In 1547 the English Earl of Somerset ordered an attack on Fife as part of the notorious 'Rough Wooing'. Vice Admiral Thomas Wyndam and 300 infantry and harquebusiers attacked the Cistercian Abbey of Balmerino, which was defended by its abbot and monks by gunfire. Despite this the Abbey was burnt and the surrounding countryside ravaged.<ref>Lamont Brown, War of Independence to Union of Crowns, in Omand (ed) Fife (Edinburgh: Birlinn 2000) 64</ref>

St. Andrews became a microcosm of the events and politics of the Scottish Reformation.<ref>Lamont Brown, War of Independence to Union of Crowns, in Omand (ed) Fife (Edinburgh: Birlinn 2000) 64</ref> Religious conflict escalated in the town following the death of the preacher Patrick Hamilton in 1528. <ref>Lamont Brown, War of Independence to Union of Crowns, in Omand (ed) Fife (Edinburgh: Birlinn 2000) 64</ref> In 1546 the cleric and diplomat Cardinal Beaton was murdered by a group of militant Protestants including William Kirkaldy of Grange at his castle at St. Andrews in revenge for his persecution of George Wishart and his pro-French policies.<ref>Ian Donnachie and George Hewitt, The Birlinn Companion to Scottish History (Edinburgh: Birlinn, 2011) 18-19</ref>The preacher John Knox was incarcerated in a French galley for his part in these events. The Fife landowner Henry Balnavis supported the reform movement for political gain and for a time his estates were confiscated by Mary of Guise and he was imprisoned in France.<ref>Lamont Brown, War of Independence to Union of Crowns, in Omand (ed) Fife (Edinburgh: Birlinn 2000) 64</ref>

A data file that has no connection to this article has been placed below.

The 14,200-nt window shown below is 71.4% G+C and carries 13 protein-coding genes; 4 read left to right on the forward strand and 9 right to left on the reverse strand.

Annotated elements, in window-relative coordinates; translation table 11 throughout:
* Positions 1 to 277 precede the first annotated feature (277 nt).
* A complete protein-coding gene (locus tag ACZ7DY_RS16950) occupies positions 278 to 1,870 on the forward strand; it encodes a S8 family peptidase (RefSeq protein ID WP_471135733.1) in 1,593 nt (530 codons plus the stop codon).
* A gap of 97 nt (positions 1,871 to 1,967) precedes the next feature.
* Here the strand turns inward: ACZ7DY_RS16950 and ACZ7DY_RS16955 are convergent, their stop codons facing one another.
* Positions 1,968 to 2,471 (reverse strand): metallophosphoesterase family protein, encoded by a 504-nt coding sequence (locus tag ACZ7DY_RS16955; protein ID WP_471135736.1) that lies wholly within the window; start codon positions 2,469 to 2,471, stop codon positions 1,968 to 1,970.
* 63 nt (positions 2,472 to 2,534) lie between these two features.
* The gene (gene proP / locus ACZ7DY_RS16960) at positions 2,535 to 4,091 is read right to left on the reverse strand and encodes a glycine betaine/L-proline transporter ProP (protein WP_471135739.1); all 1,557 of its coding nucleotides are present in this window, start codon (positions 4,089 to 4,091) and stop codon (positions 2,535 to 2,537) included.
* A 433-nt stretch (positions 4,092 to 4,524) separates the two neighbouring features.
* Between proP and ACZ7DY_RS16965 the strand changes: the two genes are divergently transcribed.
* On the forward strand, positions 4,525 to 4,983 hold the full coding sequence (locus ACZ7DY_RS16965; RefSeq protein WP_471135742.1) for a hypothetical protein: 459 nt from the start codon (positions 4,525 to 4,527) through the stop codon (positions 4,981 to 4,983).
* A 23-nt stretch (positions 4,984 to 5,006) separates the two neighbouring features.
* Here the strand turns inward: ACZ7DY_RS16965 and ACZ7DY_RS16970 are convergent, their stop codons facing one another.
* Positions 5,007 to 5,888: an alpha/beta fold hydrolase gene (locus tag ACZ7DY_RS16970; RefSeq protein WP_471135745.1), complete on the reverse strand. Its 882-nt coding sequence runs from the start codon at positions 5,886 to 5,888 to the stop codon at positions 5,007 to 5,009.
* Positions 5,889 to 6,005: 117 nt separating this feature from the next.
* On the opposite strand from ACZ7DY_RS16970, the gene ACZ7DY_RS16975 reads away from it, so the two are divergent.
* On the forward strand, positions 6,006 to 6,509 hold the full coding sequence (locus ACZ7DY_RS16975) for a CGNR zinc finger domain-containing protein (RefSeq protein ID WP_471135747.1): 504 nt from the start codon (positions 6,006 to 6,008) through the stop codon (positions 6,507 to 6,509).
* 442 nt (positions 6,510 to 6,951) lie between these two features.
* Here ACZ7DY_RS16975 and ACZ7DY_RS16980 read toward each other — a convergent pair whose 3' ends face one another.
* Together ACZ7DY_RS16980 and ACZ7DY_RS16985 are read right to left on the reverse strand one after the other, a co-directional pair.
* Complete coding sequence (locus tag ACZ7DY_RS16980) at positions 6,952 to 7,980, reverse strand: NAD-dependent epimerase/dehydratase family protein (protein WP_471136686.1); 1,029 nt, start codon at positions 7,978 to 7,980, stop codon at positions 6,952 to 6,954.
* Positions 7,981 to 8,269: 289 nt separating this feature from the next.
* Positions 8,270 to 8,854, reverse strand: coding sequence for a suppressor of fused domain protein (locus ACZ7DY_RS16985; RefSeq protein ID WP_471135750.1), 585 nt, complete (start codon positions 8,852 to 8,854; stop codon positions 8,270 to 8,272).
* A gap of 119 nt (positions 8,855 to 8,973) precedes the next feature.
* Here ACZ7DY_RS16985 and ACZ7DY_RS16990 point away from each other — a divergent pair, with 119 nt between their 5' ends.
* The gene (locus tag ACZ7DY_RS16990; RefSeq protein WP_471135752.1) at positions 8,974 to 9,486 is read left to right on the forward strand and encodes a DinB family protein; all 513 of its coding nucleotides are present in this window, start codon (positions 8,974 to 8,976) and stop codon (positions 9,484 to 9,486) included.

James VI had strong links to Fife. He described the county as a "beggar's mantle fringed wi gowd"- the golden fringe being the coast and its chain of ports with their thriving fishing fleets and rich trading links with the Low Countries. He granted many charters including renewing that of Auctermuchty in 1591.<ref>Lamont Brown, War of Independence to Union of Crowns, in Omand (ed) Fife (Edinburgh: Birlinn 2000) 65</ref>James also consolidated Crown lands in Fife and granted much of them to his wife, Anne of Denmark.<ref>Lamont Brown, War of Independence to Union of Crowns, in Omand (ed) Fife (Edinburgh: Birlinn 2000) 65</ref> In 1598, James VI employed a group of 12 men from Fife, who became known as the Fife adventurers, to colonise the Isle of Lewis in an attempt to begin the "civilisation" and de-gaelicisation of the region. This endeavor lasted until 1609 when the colonists, having been opposed by the native population, were bought out by Kenneth Mackenzie, chief of the Mackenzies.